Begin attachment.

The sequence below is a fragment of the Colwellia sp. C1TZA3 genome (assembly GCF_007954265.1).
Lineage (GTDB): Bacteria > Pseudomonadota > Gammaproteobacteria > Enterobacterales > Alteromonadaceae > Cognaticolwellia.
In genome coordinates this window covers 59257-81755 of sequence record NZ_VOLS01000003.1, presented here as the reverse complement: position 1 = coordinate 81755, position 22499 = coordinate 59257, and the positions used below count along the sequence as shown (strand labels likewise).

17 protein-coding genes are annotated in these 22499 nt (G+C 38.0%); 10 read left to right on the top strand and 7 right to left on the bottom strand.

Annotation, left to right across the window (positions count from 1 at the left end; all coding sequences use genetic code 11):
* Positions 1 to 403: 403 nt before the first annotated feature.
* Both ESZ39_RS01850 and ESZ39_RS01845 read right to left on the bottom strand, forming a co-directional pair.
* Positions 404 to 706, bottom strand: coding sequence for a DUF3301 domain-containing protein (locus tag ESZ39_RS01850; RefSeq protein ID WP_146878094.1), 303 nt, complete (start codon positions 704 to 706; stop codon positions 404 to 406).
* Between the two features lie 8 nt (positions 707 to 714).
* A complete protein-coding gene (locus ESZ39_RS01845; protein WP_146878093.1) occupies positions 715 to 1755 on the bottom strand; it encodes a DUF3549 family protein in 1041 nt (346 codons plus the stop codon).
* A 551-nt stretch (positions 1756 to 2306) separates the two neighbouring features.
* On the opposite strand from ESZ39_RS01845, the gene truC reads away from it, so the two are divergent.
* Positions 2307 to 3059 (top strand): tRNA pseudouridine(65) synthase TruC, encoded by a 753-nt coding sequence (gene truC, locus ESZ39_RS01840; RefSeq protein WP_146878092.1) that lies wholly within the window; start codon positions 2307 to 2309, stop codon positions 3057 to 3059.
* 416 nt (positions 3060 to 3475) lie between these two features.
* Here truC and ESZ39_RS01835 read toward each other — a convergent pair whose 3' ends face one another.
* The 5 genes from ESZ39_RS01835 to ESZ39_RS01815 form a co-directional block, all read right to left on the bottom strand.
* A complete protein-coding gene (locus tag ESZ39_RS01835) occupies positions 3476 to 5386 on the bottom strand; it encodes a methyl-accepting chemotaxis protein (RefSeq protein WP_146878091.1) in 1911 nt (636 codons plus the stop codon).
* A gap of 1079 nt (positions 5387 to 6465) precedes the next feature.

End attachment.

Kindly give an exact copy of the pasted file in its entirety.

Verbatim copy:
The sequence below is a fragment of the Colwellia sp. C1TZA3 genome (assembly GCF_007954265.1).
Lineage (GTDB): Bacteria > Pseudomonadota > Gammaproteobacteria > Enterobacterales > Alteromonadaceae > Cognaticolwellia.
In genome coordinates this window covers 59257-81755 of sequence record NZ_VOLS01000003.1, presented here as the reverse complement: position 1 = coordinate 81755, position 22499 = coordinate 59257, and the positions used below count along the sequence as shown (strand labels likewise).

17 protein-coding genes are annotated in these 22499 nt (G+C 38.0%); 10 read left to right on the top strand and 7 right to left on the bottom strand.

Annotation, left to right across the window (positions count from 1 at the left end; all coding sequences use genetic code 11):
* Positions 1 to 403: 403 nt before the first annotated feature.
* Both ESZ39_RS01850 and ESZ39_RS01845 read right to left on the bottom strand, forming a co-directional pair.
* Positions 404 to 706, bottom strand: coding sequence for a DUF3301 domain-containing protein (locus tag ESZ39_RS01850; RefSeq protein ID WP_146878094.1), 303 nt, complete (start codon positions 704 to 706; stop codon positions 404 to 406).
* Between the two features lie 8 nt (positions 707 to 714).
* A complete protein-coding gene (locus ESZ39_RS01845; protein WP_146878093.1) occupies positions 715 to 1755 on the bottom strand; it encodes a DUF3549 family protein in 1041 nt (346 codons plus the stop codon).
* A 551-nt stretch (positions 1756 to 2306) separates the two neighbouring features.
* On the opposite strand from ESZ39_RS01845, the gene truC reads away from it, so the two are divergent.
* Positions 2307 to 3059 (top strand): tRNA pseudouridine(65) synthase TruC, encoded by a 753-nt coding sequence (gene truC, locus ESZ39_RS01840; RefSeq protein WP_146878092.1) that lies wholly within the window; start codon positions 2307 to 2309, stop codon positions 3057 to 3059.
* 416 nt (positions 3060 to 3475) lie between these two features.
* Here truC and ESZ39_RS01835 read toward each other — a convergent pair whose 3' ends face one another.
* The 5 genes from ESZ39_RS01835 to ESZ39_RS01815 form a co-directional block, all read right to left on the bottom strand.
* A complete protein-coding gene (locus tag ESZ39_RS01835) occupies positions 3476 to 5386 on the bottom strand; it encodes a methyl-accepting chemotaxis protein (RefSeq protein WP_146878091.1) in 1911 nt (636 codons plus the stop codon).
* A gap of 1079 nt (positions 5387 to 6465) precedes the next feature.